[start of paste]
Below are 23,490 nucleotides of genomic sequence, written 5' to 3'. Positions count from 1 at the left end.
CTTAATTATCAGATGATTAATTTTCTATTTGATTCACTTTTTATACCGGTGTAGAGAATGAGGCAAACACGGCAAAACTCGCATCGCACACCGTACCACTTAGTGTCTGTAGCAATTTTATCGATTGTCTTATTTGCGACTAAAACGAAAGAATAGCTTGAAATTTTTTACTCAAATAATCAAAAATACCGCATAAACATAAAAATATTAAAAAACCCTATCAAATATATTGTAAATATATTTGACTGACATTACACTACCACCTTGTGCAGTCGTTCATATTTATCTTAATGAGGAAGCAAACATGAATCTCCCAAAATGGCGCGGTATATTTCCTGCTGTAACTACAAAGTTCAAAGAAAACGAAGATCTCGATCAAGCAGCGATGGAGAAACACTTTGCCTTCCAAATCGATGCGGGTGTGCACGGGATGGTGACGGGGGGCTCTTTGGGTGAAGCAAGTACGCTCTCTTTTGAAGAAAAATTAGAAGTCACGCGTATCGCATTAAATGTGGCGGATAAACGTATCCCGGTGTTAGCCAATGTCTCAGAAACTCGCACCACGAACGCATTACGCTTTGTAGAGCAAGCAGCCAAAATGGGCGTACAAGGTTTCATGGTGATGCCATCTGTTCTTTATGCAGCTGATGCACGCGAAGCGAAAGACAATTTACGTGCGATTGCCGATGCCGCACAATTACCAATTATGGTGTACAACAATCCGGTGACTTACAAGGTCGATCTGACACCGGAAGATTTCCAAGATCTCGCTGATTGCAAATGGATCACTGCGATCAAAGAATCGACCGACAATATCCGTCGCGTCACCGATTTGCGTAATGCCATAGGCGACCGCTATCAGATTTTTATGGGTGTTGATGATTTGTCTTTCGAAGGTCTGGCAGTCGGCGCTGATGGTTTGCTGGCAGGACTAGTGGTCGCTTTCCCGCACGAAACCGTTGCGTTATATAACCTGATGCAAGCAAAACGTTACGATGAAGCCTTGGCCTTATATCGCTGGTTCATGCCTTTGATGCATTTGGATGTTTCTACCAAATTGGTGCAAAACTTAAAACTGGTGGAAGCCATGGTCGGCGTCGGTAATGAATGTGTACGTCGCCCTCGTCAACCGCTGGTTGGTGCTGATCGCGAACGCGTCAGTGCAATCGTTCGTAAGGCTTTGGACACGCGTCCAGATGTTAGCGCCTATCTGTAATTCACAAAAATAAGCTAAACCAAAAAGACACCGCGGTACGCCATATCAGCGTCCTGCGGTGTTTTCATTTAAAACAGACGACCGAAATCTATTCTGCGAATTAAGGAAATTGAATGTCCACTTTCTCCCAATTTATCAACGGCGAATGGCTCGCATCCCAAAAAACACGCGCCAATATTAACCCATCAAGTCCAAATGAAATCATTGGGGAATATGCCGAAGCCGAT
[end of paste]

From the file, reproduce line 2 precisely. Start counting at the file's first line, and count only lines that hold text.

CTTAATTATCAGATGATTAATTTTCTATTTGATTCACTTTTTATACCGGTGTAGAGAATGAGGCAAACACGGCAAAACTCGCATCGCACACCGTACCACTTAGTGTCTGTAGCAATTTTATCGATTGTCTTATTTGCGACTAAAACGAAAGAATAGCTTGAAATTTTTTACTCAAATAATCAAAAATACCGCATAAACATAAAAATATTAAAAAACCCTATCAAATATATTGTAAATATATTTGACTGACATTACACTACCACCTTGTGCAGTCGTTCATATTTATCTTAATGAGGAAGCAAACATGAATCTCCCAAAATGGCGCGGTATATTTCCTGCTGTAACTACAAAGTTCAAAGAAAACGAAGATCTCGATCAAGCAGCGATGGAGAAACACTTTGCCTTCCAAATCGATGCGGGTGTGCACGGGATGGTGACGGGGGGCTCTTTGGGTGAAGCAAGTACGCTCTCTTTTGAAGAAAAATTAGAAGTCACGCGTATCGCATTAAATGTGGCGGATAAACGTATCCCGGTGTTAGCCAATGTCTCAGAAACTCGCACCACGAACGCATTACGCTTTGTAGAGCAAGCAGCCAAAATGGGCGTACAAGGTTTCATGGTGATGCCATCTGTTCTTTATGCAGCTGATGCACGCGAAGCGAAAGACAATTTACGTGCGATTGCCGATGCCGCACAATTACCAATTATGGTGTACAACAATCCGGTGACTTACAAGGTCGATCTGACACCGGAAGATTTCCAAGATCTCGCTGATTGCAAATGGATCACTGCGATCAAAGAATCGACCGACAATATCCGTCGCGTCACCGATTTGCGTAATGCCATAGGCGACCGCTATCAGATTTTTATGGGTGTTGATGATTTGTCTTTCGAAGGTCTGGCAGTCGGCGCTGATGGTTTGCTGGCAGGACTAGTGGTCGCTTTCCCGCACGAAACCGTTGCGTTATATAACCTGATGCAAGCAAAACGTTACGATGAAGCCTTGGCCTTATATCGCTGGTTCATGCCTTTGATGCATTTGGATGTTTCTACCAAATTGGTGCAAAACTTAAAACTGGTGGAAGCCATGGTCGGCGTCGGTAATGAATGTGTACGTCGCCCTCGTCAACCGCTGGTTGGTGCTGATCGCGAACGCGTCAGTGCAATCGTTCGTAAGGCTTTGGACACGCGTCCAGATGTTAGCGCCTATCTGTAATTCACAAAAATAAGCTAAACCAAAAAGACACCGCGGTACGCCATATCAGCGTCCTGCGGTGTTTTCATTTAAAACAGACGACCGAAATCTATTCTGCGAATTAAGGAAATTGAATGTCCACTTTCTCCCAATTTATCAACGGCGAATGGCTCGCATCCCAAAAAACACGCGCCAATATTAACCCATCAAGTCCAAATGAAATCATTGGGGAATATGCCGAAGCCGAT